CRN submitted comments to the US Food and Drug concerning the enforcement hiatus, which was announced by FDA in mid May. When the Agency announced the policy, it stated the purpose was to make clear “our intent to exercise enforcement discretion, for a limited time and in limited circumstances, to encourage firms to correct past failures to submit an NDI notification.”
As part of the announcement, FDA stated that it estimated that 4,600 NDI Notifications should be on file, based on its surveillance of the market. But in the 15 years or so the NDI docket has been open, only about 1,200 notifications have come in.
CRN: Without fixes, amnesty is dead in water
CRN said that gap is no surprise, given the many issues industry stakeholders have with the language of the NDI Draft Guidance which would govern any NDI Notification. If FDA does not move forward to work with industry to address some of these issues, CRN said it’s doubtful many companies will take the Agency up on its offer to submit notifications under the amnesty policy.
“We think there are still a lot of issues with the NDI Draft Guidance,” Haiuyen Nguyen, CRN’s vice president of regulatory and nutrition policy.
CRN’s comments, which were penned by Nguyen along with Andrea Wong, PhD, CRN's senior vice president for scientific and regulatory affairs, and chief counsel Megan Olsen, lay out a number of sticking points with the guidance, many of which have hung fire since FDA released the first version more than 10 years ago.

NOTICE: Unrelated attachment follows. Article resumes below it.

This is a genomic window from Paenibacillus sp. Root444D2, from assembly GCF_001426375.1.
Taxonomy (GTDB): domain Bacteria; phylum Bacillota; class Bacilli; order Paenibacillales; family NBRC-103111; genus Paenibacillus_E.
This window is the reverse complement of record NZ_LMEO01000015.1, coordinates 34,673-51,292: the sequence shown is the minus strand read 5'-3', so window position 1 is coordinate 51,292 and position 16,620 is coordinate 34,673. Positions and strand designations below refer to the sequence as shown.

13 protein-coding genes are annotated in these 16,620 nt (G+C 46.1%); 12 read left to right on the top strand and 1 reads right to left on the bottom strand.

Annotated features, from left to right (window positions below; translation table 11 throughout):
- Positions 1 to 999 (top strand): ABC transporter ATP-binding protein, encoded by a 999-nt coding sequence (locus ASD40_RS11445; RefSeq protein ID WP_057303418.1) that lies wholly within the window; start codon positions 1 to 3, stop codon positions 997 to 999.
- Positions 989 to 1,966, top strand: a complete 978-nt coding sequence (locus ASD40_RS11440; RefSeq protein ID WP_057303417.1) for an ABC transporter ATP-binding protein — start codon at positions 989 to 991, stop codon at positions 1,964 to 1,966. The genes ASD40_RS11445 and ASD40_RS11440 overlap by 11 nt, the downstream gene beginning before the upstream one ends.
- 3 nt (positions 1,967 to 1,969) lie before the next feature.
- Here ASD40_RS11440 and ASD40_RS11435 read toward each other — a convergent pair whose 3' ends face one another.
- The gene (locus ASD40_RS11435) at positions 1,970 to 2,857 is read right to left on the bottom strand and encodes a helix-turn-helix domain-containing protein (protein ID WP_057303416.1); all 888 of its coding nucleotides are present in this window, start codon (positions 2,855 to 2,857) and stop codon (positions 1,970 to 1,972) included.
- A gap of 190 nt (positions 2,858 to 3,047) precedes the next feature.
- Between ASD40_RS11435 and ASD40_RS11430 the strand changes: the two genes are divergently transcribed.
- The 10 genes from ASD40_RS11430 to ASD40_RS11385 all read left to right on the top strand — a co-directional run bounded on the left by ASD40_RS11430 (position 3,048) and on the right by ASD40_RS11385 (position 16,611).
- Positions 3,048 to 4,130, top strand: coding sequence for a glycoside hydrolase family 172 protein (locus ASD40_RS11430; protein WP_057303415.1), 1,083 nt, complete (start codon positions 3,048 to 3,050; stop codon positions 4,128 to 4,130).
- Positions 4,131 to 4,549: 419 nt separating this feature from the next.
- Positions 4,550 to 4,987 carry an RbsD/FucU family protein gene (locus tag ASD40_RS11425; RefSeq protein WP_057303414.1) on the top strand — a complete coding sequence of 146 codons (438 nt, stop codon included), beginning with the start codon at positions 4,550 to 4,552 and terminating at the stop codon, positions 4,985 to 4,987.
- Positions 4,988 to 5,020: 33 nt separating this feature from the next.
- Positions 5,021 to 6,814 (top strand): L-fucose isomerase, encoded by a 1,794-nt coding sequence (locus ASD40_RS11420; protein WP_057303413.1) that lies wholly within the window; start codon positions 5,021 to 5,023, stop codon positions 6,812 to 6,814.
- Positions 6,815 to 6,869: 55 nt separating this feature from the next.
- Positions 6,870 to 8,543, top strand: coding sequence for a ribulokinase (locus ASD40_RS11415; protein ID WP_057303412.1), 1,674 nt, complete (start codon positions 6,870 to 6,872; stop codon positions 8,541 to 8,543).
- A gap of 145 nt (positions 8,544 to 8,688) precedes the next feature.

CRN’s top concerns are:
- FDA should withdraw parts of its 2016 NDI draft guidance that are inconsistent with the intent of the Dietary Supplement Health and Education Act of 1994 (DSHEA).
- Few companies will take advantage of enforcement discretion while FDA’s 2016 NDI draft guidance stands and industry concerns remain.
- Industry needs an authoritative list of pre-DSHEA dietary ingredients.
- An NDI master file system established to protect IP would encourage NDI submissions.
- FDA's estimate of 4,600 NDI notifications that should have been submitted is not supported by evidence.
- If FDA moves forward with enforcement discretion, the 180-day grace period should be extended.
"While well-intentioned, FDA needs to address the uncertainties and enforcement gaps CRN has outlined before it can expect full compliance with NDI notifications. Industry has repeatedly implored FDA to address major concerns related to its revised NDI draft guidance issued in August 2016. CRN submitted these comments to ask FDA, once again, to stop putting the NDI cart before the horse,” said Steve Mister, CRN’s president and CEO.